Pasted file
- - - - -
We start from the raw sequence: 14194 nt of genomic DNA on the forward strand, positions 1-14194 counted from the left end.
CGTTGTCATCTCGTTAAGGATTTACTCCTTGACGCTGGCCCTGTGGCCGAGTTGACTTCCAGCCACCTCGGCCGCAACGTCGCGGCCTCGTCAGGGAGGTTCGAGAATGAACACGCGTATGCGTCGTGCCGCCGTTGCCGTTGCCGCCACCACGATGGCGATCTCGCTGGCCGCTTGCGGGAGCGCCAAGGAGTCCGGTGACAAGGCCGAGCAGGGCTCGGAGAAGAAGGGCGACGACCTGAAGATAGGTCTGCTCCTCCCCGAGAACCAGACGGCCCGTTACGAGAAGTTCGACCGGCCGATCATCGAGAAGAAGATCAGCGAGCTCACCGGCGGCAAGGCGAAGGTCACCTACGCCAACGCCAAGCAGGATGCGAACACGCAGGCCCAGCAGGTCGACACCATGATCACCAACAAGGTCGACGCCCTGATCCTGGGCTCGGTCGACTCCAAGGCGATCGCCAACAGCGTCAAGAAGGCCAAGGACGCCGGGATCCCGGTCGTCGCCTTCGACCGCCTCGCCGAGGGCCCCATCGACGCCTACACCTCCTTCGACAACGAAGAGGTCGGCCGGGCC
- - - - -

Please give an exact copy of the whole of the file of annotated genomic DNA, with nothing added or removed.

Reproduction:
We start from the raw sequence: 14194 nt of genomic DNA on the forward strand, positions 1-14194 counted from the left end.
CGTTGTCATCTCGTTAAGGATTTACTCCTTGACGCTGGCCCTGTGGCCGAGTTGACTTCCAGCCACCTCGGCCGCAACGTCGCGGCCTCGTCAGGGAGGTTCGAGAATGAACACGCGTATGCGTCGTGCCGCCGTTGCCGTTGCCGCCACCACGATGGCGATCTCGCTGGCCGCTTGCGGGAGCGCCAAGGAGTCCGGTGACAAGGCCGAGCAGGGCTCGGAGAAGAAGGGCGACGACCTGAAGATAGGTCTGCTCCTCCCCGAGAACCAGACGGCCCGTTACGAGAAGTTCGACCGGCCGATCATCGAGAAGAAGATCAGCGAGCTCACCGGCGGCAAGGCGAAGGTCACCTACGCCAACGCCAAGCAGGATGCGAACACGCAGGCCCAGCAGGTCGACACCATGATCACCAACAAGGTCGACGCCCTGATCCTGGGCTCGGTCGACTCCAAGGCGATCGCCAACAGCGTCAAGAAGGCCAAGGACGCCGGGATCCCGGTCGTCGCCTTCGACCGCCTCGCCGAGGGCCCCATCGACGCCTACACCTCCTTCGACAACGAAGAGGTCGGCCGGGCC